The last graphic our previous designer Josh Tate (who now works at Niche) made for us at Northwood Church was for a sermon series called Family United. The graphic is on the screen you see above. I snapped a picture during service so you could see the EP, lighting, and backdrop that we chose to coincide with it. There is one important thing to really look at when it comes to live IMAG: Never let your background be brighter than your subject. In this situation, blues and purples aren’t that bright of colors, so naturally they sit a bit darker. But if you have to use colors like orange, yellow, or other “hot” colors, you might need to look at the levels at which those are lighting your background. So if you go with hotter colors, look at dimming them down a bit so your subject really stands out.
I was able to work with West Wind Church, in Iowa, with a good friend of mine, Brent Minter, for this sermon series. They were moving into a book study of Colossians. So, Brent had a great idea of what they wanted for the series after meeting with his team. They had the title, the had the subtitle, and he really wanted to use the idea of clouds since Colossians to a large degree talks about God residing over everything. With that, I created the graphic you see above.
Then, when we moved to the bump, we wanted to do something a bit different. Their last bump was all graphically generated (think, no real pictures or videos, all graphic design based). So we wanted to go a different direction with this one, using real video and pictures to tell the story. I did some reading of Colossians and came up with this script:
We look at the Son
And see God’s purpose for everything
Everything finds its purpose in him
Based on this passage:
Colossians 1:15-18 We look at this Son and see the God who cannot be seen. We look at this Son and see God’s original purpose in everything created. For everything, absolutely everything, above and below, visible and invisible, rank after rank after rank of angels—everything got started in him and finds its purpose in him. He was there before any of it came into existence and holds it all together right up to this moment. And when it comes to the church, he organizes and holds it together, like a head does a body.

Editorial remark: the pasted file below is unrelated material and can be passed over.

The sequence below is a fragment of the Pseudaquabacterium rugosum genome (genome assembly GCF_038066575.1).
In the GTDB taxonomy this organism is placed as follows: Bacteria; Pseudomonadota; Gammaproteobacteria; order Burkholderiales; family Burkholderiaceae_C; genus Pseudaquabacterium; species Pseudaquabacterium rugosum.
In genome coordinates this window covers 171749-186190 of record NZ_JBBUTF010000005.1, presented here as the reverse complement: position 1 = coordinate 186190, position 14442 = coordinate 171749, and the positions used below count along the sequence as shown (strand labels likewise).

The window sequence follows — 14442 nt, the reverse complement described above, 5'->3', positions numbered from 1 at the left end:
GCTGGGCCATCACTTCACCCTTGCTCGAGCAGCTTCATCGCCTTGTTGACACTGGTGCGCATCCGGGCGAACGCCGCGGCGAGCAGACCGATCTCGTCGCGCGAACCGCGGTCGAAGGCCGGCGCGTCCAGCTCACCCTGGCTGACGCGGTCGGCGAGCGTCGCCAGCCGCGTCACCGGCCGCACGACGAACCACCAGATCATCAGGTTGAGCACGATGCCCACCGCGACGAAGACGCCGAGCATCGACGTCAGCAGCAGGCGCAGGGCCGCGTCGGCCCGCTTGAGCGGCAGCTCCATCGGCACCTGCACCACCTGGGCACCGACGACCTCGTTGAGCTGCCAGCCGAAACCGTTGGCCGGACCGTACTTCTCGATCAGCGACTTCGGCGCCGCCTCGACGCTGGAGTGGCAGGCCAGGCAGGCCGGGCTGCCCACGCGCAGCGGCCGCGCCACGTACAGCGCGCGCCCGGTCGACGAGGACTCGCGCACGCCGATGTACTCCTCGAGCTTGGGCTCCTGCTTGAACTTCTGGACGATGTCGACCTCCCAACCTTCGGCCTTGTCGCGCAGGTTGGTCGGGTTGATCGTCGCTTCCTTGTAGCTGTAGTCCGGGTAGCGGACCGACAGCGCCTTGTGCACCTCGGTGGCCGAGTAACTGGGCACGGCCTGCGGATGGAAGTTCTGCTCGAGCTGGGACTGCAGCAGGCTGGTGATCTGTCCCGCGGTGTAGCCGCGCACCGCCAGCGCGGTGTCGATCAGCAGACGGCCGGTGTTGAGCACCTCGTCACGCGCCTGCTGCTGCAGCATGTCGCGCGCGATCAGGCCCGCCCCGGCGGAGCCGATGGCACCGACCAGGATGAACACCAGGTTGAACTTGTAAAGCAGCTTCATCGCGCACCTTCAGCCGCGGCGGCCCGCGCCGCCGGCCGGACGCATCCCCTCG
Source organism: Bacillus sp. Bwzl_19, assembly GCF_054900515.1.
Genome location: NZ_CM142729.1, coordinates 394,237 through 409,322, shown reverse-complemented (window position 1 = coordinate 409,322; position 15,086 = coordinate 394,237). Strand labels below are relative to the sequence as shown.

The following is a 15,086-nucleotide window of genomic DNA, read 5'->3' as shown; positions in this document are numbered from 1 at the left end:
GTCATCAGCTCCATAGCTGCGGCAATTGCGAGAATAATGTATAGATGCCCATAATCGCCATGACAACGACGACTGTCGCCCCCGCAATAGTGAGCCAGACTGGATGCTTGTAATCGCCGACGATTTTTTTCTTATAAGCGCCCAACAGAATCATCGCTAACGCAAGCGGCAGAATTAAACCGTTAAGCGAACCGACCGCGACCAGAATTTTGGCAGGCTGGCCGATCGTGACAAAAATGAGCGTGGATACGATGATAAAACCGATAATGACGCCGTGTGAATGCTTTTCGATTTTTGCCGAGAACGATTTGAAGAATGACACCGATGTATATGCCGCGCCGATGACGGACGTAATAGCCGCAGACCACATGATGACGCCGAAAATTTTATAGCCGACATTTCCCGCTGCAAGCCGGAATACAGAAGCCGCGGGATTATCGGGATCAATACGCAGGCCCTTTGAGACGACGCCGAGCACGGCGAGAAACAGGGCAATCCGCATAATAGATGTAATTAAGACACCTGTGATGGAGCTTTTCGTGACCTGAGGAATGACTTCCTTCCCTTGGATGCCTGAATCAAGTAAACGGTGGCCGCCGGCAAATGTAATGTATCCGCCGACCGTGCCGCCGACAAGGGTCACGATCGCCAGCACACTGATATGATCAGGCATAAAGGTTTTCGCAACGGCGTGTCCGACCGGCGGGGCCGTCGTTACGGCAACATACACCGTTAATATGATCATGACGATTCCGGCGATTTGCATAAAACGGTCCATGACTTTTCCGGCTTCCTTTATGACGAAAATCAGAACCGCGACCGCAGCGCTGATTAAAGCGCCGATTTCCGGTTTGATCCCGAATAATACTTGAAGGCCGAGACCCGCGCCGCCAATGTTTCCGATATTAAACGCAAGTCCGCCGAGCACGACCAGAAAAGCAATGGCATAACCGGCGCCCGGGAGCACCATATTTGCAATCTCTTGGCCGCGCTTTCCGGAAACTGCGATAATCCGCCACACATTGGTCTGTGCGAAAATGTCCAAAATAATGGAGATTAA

Brent loved it. He asked for one or two small adjustments, and the result is what you see below.
A while back I had the fortunate opportunity of helping out Bay West Church with their Easter series called Road to Risen. As a designer, I really wanted to put a lot of emphasis on the word risen and the action associated with it and Easter. So I went with a bright light flare. It was tricky and difficult to make a light flare appear behind text. By the nature of the light flare the front face of the text has to be dark for the flare to shine through. Hopefully, I ended up on the right balance of dark and light so you can get the effect and still read it easily. It was a really fun series to work on, and I hope it touches many people where they are and helps further the Kingdom. Here’s the simple bump I put together for them as well.
This particular bump was pretty simple and straight to the point. My philosophies on sermon series bumps are two fold: